I backed Theresa May to become Prime Minister. I was wrong. She is not up to the job. She is a good and moral person, who cares about her party and her country. I don't doubt for a moment that she has been as moved by the events of Grenfell as the rest of us. But she had the kind of old fashioned British upbringing in which showing your emotions is not exactly frowned upon but regarded as weak. She is crippled by a social awkwardness and lack of personal confidence. She is incapable of being extemporaneous, of dealing with anything that isn't pre-scripted. She likes to take her time, consider matters fully and deeply, which is admirable but not always practical for a party leader and PM. She is not capable of connecting with people, of being witty and charming, of getting people to like her. This is not her fault. But you do have to wonder why someone with this inability to talk to real people who might ask awkward questions or be angry with her imagined she could be a successful leader of her party.
Mrs May should be honest with herself and with the country and admit this, perhaps not in so many words (she is incapable of this anyway) but it needs to be done. Something along the lines of: 'It has become clear to me that my continued presence in this job is impeding good government rather than facilitating it. I am therefore announcing my intention to step down.'
The Cabinet should then announce that it is uniting around Boris as the next PM and invite the parliamentary party to back them. That is the only way of rescuing this situation before it is too late. If absolutely necessary then we will have to have a leadership election, but it should start immediately and should be truncated as much as possible and concluded over the summer.
There were good arguments for keeping Theresa May in power for a while to get on with governing and dealing with the many plates she needs to keep spinning. But spinning is the very thing she has proven to be so disastrously bad at. Theresa May has to go and go now.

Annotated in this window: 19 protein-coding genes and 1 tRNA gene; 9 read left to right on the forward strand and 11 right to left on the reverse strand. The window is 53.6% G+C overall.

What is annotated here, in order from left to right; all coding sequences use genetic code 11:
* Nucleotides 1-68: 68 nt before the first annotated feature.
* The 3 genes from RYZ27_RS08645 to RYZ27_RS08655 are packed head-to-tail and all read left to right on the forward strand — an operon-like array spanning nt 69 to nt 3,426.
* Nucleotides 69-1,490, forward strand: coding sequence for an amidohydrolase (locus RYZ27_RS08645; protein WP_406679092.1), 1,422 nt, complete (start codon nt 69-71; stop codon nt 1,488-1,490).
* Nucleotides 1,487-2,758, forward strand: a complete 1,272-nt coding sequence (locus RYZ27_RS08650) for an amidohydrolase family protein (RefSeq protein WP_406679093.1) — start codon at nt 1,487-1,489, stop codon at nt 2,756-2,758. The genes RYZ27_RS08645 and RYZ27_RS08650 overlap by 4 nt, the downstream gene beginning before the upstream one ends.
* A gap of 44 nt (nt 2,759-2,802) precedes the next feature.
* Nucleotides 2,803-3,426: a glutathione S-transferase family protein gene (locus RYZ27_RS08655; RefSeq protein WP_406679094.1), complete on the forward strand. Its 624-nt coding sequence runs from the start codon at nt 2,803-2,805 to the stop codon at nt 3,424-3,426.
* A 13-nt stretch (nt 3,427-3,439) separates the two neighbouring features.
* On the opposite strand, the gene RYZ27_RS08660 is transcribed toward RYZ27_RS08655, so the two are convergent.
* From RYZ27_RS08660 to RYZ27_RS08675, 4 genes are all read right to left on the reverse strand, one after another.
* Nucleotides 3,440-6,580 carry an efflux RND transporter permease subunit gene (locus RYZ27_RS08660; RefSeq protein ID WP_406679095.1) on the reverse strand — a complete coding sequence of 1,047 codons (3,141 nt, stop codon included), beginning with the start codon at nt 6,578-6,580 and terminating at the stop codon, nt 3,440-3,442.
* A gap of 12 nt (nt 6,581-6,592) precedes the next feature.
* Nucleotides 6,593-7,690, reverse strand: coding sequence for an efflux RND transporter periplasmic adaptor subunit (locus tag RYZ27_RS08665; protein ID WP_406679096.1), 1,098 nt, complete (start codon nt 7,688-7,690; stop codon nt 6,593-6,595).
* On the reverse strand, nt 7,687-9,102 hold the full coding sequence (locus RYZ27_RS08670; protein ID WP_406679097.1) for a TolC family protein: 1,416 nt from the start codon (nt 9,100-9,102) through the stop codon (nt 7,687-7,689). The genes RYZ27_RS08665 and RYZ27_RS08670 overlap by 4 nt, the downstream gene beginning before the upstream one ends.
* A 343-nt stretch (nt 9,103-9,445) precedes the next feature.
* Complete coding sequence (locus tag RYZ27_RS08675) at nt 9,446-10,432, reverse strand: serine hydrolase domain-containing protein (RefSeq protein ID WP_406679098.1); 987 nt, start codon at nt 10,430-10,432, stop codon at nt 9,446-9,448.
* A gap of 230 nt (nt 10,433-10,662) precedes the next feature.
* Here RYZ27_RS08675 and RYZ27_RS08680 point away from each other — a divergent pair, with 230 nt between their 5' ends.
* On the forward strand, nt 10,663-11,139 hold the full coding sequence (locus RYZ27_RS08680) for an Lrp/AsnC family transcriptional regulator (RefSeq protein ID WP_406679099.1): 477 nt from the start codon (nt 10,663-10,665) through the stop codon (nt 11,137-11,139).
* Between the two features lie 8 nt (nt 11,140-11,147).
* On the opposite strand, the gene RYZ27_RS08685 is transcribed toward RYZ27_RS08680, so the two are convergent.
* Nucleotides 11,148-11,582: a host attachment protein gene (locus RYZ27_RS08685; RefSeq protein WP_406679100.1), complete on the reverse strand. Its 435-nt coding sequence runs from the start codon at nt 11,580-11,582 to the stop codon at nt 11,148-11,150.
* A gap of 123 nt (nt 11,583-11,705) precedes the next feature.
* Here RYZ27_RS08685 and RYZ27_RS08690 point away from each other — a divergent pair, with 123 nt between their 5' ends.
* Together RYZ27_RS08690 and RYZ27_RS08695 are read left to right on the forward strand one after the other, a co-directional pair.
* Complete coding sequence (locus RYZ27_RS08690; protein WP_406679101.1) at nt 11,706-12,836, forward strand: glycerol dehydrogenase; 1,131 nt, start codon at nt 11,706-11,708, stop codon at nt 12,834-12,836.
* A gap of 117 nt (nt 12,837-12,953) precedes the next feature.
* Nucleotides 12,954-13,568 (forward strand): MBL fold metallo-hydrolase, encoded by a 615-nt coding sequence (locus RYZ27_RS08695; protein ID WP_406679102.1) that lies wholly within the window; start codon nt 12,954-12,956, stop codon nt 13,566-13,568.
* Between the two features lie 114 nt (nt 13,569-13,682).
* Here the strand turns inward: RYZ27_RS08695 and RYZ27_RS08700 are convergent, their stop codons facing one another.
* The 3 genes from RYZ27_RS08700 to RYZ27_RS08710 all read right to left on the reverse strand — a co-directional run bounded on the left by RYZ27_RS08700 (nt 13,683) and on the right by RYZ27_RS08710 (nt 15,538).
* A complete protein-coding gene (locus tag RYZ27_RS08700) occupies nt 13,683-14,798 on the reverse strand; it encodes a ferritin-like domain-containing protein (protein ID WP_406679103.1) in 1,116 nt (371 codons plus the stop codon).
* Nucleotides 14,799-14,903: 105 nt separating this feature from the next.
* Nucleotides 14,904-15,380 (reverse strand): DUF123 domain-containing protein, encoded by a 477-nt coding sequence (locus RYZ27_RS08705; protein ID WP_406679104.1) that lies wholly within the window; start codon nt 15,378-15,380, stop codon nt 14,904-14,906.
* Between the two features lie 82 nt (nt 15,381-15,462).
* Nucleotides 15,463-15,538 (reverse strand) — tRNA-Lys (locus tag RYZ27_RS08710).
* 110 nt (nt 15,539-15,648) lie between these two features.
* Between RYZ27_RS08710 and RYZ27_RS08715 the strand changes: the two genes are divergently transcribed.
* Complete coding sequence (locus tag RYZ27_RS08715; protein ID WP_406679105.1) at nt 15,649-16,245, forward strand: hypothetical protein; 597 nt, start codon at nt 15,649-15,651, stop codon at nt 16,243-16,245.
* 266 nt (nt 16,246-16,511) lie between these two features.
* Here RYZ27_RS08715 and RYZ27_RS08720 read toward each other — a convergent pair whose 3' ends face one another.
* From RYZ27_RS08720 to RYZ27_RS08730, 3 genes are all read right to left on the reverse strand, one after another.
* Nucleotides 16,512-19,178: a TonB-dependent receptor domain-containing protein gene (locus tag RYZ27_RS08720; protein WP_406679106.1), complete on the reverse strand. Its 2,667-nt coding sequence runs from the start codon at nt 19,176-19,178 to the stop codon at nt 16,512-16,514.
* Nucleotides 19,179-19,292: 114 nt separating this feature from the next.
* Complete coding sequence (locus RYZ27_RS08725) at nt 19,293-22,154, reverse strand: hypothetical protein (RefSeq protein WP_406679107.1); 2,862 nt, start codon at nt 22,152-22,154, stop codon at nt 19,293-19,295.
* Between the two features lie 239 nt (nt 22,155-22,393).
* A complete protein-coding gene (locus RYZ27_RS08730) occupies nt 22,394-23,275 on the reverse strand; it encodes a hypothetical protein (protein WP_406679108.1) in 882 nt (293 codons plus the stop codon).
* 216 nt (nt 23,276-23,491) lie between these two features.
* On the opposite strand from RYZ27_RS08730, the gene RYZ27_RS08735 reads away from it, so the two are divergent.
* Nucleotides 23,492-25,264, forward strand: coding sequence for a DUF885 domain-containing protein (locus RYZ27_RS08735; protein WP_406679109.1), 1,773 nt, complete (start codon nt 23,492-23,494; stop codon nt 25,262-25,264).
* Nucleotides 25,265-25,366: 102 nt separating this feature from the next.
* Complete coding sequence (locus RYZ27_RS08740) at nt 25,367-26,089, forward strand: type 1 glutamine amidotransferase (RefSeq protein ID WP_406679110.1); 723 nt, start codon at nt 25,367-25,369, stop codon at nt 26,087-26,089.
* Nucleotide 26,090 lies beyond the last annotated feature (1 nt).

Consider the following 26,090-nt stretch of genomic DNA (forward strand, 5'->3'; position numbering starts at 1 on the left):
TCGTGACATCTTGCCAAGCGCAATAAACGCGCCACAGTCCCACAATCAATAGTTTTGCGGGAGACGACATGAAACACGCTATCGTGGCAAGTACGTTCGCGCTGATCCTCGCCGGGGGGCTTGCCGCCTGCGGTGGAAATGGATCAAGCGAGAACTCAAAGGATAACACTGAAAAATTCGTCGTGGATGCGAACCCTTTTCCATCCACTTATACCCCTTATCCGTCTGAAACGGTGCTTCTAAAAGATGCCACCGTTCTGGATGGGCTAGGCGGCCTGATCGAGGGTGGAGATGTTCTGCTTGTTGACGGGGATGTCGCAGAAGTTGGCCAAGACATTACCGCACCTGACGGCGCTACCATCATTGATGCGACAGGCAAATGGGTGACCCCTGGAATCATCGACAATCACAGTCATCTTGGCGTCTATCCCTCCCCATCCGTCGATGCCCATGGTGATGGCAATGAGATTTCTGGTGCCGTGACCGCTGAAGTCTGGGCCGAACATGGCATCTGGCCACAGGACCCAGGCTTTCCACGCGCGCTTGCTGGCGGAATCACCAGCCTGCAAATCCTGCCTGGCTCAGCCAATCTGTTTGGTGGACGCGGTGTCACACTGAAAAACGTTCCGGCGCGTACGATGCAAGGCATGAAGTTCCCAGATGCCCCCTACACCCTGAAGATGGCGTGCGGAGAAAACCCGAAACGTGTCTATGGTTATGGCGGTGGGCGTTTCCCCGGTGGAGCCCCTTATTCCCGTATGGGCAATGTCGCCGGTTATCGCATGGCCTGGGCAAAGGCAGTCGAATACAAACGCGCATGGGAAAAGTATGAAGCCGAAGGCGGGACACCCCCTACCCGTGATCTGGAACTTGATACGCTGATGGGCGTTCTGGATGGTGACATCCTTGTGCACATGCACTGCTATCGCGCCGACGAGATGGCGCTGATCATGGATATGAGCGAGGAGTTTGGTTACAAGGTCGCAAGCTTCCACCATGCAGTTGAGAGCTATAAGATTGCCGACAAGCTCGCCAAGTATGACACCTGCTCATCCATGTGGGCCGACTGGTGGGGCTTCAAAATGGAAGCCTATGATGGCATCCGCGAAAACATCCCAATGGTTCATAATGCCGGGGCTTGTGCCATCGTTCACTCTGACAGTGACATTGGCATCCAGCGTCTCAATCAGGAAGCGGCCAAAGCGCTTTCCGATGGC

Sunday, 18 June 2017
So all has been going really well now for a while hasn't it. God has been making a series of rules and regulations and lots of highly unreasonable demands of his chosen people and thus far, since the unfortunate incident with the golden calf in Exodus, things have been going very well. Unfortunately things are about to go pear-shaped as God has a temper tantrum.
So the long journey was underway as God led, by means of a big cloud, his people to the promised land. But immediately they started to complain about everything, the conditions, the food, the having to carry his big silly tent and commandments around with them. God thus lost his temper and set fire to them. Yep, God is a pyromaniac.
Fortunately there was quite a lot of them and perhaps God ran out of matches, but anyway some of them went to Moses and implored him to help and he beseeched God to put out the fire. So he did. Anything for his pal Moses.
But even after this warning the people kept on complaining. You have to say don't you that these Israelites either weren't very bright or God wasn't very bright for choosing them. Because they kept on complaining about their plight. Why had they left nice cosy Egypt for this life of misery, they said. Actually you have to say they had a point.